Tinkering and making through the eye of a 5 year old

tinkering with lego

What if I tell you that kids aged 5 to 8 can learn the basis of 21st century skills with a playful project that doesn’t require technology or to buy special supplies. All you need are the LEGO bricks sitting around your home. 

The particular project that inspired me to write this post was imagined by my son Zack. Zack wanted to recreate a show he likes to watch. Since I told him that I won’t buy Paw Patrol toys, he went for the next best thing: building the lockout tower and the vehicles with LEGO all by himself.

By doing so, I gave my child the chance to foster his engineering skills, problem-solving skills, tinkering skills and storytelling skills. I realized the full extent of the educational value when my son proudly told me how he figured out how to build Ryder’s rescue ATV. Then, I watched him play. He created his own rescue situations. The situations evolved as he integrated other LEGO constructions into the story. How he played was bound by his own imagination and his desire to recreate how he views Paw Patrol instead of being confine to what was offered by a toy maker. That made me proud of him.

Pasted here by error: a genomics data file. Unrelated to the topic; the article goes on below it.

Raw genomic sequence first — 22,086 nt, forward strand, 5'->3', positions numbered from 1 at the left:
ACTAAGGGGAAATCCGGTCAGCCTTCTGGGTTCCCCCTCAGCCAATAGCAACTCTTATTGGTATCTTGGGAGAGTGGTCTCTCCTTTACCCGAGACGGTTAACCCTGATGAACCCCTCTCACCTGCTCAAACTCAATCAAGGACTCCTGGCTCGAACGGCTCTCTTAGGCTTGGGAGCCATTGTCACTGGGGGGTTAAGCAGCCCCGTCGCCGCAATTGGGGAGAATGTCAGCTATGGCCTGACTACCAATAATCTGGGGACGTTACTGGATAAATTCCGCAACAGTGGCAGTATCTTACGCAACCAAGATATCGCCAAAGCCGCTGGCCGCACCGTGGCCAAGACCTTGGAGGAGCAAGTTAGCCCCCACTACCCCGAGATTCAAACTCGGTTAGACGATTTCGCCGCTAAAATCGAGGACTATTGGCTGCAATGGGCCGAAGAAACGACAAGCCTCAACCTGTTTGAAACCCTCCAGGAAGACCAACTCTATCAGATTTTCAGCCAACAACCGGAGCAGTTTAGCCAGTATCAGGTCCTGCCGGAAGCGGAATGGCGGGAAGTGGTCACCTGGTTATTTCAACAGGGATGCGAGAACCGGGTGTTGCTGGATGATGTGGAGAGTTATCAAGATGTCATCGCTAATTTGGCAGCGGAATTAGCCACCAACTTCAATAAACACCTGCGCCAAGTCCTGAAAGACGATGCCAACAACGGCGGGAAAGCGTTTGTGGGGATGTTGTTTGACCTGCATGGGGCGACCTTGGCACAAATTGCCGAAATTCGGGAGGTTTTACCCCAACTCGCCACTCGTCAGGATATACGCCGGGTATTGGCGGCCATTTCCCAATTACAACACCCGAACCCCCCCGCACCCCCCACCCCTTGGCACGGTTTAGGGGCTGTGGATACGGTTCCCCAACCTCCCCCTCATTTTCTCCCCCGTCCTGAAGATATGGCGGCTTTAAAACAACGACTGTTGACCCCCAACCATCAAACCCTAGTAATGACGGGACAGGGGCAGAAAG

If your kid is not into LEGO, you could do similar projects with cardboard. My point is to provide children with ways to be makers, not just consumers. To get them truly engaged, it has to come from their own motivation or inquiry.

Best LEGO sets for children

Our free-building stock is made of LEGO City  and LEGO Creator sets. My son and I like them because they provide a huge range of vehicles, people and many ways to depict real life situations. Pretend play is crucial to help children comprehend the world. Since each set doesn’t take too long to build my son doesn’t mind reducing the structures to pieces when he’s done playing with them.

Initially, I have my doubts about the Minecraft sets. After I have seen them in action, I changed my mind. Kids tend to free-build instead of following the instructions with the Minecraft collection, just like they do when they play Minecraft. I particularly recommend the Jungle Tree House for its bricks and minifigures selection.